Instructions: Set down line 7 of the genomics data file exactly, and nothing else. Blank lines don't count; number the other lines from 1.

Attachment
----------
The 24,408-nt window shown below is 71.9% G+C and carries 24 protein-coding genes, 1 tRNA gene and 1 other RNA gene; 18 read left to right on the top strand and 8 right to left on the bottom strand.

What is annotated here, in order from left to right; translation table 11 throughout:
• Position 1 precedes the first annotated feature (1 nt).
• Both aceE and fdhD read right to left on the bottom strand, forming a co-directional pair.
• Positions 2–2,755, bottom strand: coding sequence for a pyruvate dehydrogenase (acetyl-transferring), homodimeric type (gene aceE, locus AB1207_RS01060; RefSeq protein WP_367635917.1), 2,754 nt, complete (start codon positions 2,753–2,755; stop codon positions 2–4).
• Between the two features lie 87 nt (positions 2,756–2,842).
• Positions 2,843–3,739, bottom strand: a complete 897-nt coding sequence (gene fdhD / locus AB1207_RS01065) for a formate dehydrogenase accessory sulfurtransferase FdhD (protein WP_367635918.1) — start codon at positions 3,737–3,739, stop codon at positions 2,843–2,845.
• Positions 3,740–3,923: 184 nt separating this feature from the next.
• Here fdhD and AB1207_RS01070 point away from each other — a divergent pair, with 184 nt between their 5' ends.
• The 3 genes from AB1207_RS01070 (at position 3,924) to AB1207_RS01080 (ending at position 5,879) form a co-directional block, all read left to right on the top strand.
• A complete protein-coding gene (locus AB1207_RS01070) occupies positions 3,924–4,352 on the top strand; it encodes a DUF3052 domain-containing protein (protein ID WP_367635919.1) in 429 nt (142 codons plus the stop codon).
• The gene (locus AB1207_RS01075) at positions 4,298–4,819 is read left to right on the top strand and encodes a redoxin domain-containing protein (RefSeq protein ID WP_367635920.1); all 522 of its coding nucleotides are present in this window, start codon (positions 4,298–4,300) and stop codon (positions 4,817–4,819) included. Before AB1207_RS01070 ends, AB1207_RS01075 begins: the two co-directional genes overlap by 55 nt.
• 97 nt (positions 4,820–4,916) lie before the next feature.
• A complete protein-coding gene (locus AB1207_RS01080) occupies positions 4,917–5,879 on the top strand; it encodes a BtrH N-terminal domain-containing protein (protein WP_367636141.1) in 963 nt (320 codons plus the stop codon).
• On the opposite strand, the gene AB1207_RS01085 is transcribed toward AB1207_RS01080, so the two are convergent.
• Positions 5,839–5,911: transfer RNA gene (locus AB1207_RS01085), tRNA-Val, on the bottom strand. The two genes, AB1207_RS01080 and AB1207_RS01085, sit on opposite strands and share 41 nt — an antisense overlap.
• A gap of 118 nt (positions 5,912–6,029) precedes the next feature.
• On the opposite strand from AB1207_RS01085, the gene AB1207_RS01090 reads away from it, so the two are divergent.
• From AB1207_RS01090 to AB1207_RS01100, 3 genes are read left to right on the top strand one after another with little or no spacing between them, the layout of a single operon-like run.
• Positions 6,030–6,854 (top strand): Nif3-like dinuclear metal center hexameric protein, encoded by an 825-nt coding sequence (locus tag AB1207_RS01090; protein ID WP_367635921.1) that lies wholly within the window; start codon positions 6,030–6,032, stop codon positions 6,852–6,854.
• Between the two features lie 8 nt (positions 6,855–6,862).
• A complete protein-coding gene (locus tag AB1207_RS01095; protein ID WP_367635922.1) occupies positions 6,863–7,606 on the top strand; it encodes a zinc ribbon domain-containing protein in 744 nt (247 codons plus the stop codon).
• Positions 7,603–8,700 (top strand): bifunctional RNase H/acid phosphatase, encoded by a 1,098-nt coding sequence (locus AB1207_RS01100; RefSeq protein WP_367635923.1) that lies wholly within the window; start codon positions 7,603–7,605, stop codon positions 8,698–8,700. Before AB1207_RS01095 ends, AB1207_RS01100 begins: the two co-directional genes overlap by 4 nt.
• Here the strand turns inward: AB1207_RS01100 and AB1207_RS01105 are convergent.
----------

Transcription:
• Positions 2,843–3,739, bottom strand: a complete 897-nt coding sequence (gene fdhD / locus AB1207_RS01065) for a formate dehydrogenase accessory sulfurtransferase FdhD (protein WP_367635918.1) — start codon at positions 3,737–3,739, stop codon at positions 2,843–2,845.